Along with the folk music tradition, ecclesiastical music, which is established in the Ionian Sea as Cretan-Ionian and forms locally a purely Zakynthian style resembling the Byzantine one, from which it originates, but is chanted with western tetraphony. It is a music that dominates the heartfelt moments of the Zakynthians, culminating in the grand weekly melody: "Ina ti efryaxan ethni..." (a rough translation would be "For like wild unbridled horses they nations rioted..."), by the musician Ioannis Planyteros.

The atmosphere of the romance of 19th century Europe, find in Zakynthos their ideal component in the worship of the opera. Although the acceptance of the opera in Zakynthos was a compromise between the aristocracy and the rising Ionian bourgeoisie, eventually the people embraced it and supported it with all their strength. In this fertile climate, the Ionian composers participate generously in the musical cosmogony of the 19th century, with the leading and most important opera composer, Pavlos Carrer.

Nowadays, traditional bands, such as the Songwriters of Zakynthos, still keep alive the tradition of music that flourished on the island and with the performance of melodized poetry by great poets, they uniquely bring their speech to life. The modern generation, through the solid foundations given by the island's Conservatories, excels in all forms of musical expression in Greece and abroad. Typical representatives are tenor Dionysis Sourbis and musician Petros Klampanis.



The relationship of the Ionian Islands in general, and of Zakynthos in particular, with the theatre is deeply rooted in time. Various scholars have emphasized the theatrical development and production of the Ionian island during the Venetian period, often comparing it to the Cretan literary flourishing of the same period.

Unfortunately, in the Ionian Islands we do not have much evidence of this flourishing, such as works saved, with the exception of Dimitrios Gouzelis' "Hassis" and Savoy Roumelis' "Comedy of Pseudo-Doctors" or Surmel. However, from other sources, such as various letters, we can certify the existence of remarkable theatrical works.

In addition, the "Omilies" (speeches) are known. What they are is outdoor, poetic and dramatic folk recitations made by ordinary people, mainly during the Carnival period for the revelry of friends[6]. At the same time, however, during the imitation of the Venetian rulers, the nobles of the Ionian Islands organized private performances of works, on the occasion of important events of their lives, such as weddings. Indeed, there is evidence that during the victories of the naval battle of Nafpaktos in 1571, the "Persians" of Aeschylus were played in a hall of the Headquarters in the Castle, in Italian translation, with young noblemen acting[7].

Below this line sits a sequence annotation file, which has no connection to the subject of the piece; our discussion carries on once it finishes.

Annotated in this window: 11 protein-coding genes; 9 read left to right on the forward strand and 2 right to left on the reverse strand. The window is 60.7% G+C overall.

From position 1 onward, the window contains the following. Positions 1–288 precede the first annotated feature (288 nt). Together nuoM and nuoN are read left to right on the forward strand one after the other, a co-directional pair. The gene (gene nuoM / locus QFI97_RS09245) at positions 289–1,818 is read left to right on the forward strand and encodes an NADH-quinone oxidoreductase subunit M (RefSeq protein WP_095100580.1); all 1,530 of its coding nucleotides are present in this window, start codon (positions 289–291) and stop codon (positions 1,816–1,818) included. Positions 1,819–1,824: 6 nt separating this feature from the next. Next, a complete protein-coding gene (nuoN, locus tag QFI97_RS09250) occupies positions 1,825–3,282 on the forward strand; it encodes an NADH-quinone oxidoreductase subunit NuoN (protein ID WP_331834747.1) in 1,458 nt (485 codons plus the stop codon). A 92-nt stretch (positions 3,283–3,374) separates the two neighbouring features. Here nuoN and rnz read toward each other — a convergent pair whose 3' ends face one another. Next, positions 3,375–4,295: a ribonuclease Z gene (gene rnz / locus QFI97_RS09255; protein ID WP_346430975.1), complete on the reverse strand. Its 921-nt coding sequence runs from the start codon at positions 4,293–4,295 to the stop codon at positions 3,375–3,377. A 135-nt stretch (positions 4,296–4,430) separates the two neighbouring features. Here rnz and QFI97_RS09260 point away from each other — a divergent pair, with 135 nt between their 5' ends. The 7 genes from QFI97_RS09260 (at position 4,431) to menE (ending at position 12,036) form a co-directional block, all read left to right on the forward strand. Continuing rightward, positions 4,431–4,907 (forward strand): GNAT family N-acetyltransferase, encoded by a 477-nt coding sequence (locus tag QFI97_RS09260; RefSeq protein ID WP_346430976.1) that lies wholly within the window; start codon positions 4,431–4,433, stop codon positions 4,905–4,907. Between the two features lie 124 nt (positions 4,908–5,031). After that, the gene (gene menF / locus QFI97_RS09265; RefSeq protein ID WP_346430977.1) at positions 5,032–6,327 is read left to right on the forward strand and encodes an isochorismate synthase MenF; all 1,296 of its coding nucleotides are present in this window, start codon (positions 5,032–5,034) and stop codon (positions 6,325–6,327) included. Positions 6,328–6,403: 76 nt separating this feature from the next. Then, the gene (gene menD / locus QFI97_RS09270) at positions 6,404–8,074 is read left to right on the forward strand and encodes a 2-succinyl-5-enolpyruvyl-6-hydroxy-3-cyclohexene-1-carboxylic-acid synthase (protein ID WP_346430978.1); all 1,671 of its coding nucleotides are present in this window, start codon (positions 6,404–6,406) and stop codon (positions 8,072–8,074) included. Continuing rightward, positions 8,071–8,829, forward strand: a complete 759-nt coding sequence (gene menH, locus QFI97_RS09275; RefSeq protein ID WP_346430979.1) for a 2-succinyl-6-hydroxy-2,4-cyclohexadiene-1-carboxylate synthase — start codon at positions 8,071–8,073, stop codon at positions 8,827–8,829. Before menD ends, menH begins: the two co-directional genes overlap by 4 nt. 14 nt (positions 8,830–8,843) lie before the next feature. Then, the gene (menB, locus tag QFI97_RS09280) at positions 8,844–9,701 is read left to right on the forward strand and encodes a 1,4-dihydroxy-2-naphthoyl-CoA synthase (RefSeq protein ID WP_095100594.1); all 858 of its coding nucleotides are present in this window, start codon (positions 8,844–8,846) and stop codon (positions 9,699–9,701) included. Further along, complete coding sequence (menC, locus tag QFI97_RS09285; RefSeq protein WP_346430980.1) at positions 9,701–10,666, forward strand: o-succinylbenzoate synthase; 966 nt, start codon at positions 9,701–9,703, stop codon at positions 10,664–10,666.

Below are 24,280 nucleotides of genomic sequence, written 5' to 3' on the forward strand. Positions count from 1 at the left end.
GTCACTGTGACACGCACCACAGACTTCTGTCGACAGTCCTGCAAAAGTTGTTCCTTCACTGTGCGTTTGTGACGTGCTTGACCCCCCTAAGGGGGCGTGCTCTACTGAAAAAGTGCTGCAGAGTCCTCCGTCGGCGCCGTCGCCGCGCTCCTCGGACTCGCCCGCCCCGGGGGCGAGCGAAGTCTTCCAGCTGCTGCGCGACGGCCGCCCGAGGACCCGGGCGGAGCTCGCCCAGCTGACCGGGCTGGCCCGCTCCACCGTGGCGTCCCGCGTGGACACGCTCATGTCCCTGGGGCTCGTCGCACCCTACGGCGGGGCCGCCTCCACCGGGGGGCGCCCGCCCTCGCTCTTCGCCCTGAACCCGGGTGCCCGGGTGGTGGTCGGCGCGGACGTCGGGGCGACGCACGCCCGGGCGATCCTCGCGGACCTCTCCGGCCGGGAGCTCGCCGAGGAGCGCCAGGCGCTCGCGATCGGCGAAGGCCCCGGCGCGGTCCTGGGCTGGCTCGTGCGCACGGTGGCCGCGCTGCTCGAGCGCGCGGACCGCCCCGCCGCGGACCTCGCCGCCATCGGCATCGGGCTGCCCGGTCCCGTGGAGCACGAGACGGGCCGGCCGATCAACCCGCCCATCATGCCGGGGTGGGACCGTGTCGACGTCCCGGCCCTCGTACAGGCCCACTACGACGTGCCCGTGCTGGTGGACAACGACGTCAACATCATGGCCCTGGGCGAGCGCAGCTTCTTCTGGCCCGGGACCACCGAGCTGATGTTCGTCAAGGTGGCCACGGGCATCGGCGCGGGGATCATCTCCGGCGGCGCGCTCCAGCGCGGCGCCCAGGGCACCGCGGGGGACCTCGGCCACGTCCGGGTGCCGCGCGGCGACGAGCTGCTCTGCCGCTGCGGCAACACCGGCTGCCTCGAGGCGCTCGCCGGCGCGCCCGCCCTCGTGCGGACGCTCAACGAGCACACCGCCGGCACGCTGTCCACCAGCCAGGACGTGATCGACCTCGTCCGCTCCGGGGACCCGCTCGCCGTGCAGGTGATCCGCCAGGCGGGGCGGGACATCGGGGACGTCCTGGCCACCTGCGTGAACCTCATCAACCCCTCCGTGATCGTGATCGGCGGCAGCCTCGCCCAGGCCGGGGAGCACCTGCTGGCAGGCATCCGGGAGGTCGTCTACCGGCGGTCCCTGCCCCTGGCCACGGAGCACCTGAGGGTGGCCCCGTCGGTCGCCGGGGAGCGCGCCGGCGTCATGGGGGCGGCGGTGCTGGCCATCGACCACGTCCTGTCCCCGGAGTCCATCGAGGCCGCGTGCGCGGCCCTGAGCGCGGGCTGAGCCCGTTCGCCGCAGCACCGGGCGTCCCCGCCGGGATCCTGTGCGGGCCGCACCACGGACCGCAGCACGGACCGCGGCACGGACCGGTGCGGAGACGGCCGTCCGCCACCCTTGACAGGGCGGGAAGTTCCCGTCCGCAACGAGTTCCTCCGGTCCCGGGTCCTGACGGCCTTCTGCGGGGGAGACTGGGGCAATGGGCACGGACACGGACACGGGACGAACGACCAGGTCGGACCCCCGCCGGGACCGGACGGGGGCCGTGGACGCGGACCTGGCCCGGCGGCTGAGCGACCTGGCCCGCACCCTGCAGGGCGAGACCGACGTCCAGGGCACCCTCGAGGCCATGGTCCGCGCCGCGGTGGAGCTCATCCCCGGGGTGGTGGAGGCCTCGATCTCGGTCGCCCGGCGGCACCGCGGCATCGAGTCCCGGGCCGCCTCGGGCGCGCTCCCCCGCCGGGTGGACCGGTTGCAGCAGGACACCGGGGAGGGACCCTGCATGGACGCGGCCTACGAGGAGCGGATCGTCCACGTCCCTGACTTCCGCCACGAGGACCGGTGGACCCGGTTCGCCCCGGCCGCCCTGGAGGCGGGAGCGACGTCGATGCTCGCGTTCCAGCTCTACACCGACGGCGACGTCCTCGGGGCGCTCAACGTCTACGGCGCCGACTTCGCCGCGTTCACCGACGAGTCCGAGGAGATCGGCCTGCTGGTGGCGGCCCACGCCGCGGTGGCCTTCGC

Children of this tradition are the creator of the first important work of the Modern Greek playwright Antonios Matesis, Elizabeth Moutsan – Martinegou, the first comedy writers of the Modern Greek theatre Socrates Zervos, Pios Martzokis and Ioannis Tsakasianos, as well as the father of the Modern Greek theatre Grigorios Xenopoulos, as well as Dionysios Romas. Offsprings of the same theatrical tradition are the thirty pioneering actors that Zakynthos gave to the Modern Greek theatre in the 19th century, best known by Dionysios Tavoularis.

Therefore, it should not come as a surprise that between 1750 and 1870, ten theatrical spaces had been created in Zakynthos. In 1750, the first theatrical building was erected in the town of the Castle. In 1836, began the construction of the theatrical space "Apollo" in Camilieri blueprints, while in 1872 the famous theatre "Foskolos" in Ernst Ziller blueprints.

Today's theatrical production is very intense, with theatrical ensembles that excel in the staging of theatrical works of local and international repertoire and cultural associations, which continue to present "omilies", on the platforms of the churches on the big festivals, in the city (Faneromeni, Agios Markos Square, Agios Loukas Square) and in the villages of Gaitani, Agios Dimitris, Ano Gerakario, Katastari and elsewhere. Contemporary creators are involved in the writing of “omilies” (Dionysis Yiatras, Stathis Piskopos, Antonis Mouzakis – Scarpas and many others).

Remarkable are the "Anemi" (Maria – Louisa Papadopoulou), the Ionian Theatre (Thodoris Kampitsis), the Curtain of Art (Babis Soulis), the Theatre Group Action Theater Team (Katerina Zoupanou) and the Theatre Tsi Zakynthos (Kostas Kapodistrias), at the "Avriakos" Garden Theatre. Also, the Zymosis Art Group (Konstantis Mouzakis), the Cultural Association "Erotokritos" of the village of Skoulikado, the Lithakia Folk Theatre Group  "Kostas Skandalis",  and the Zakynthos Theatre Stage of the village of Sarakinados, which created the homonymous Theatre. Participants in the “omilies”, which made history by Marinos Zivas and Tasis Mouzakis, and many others, while "Chrysomallousa", by Tony Lykouresis, in 1978, uniquely treasures the popular theatrical event "Omilia".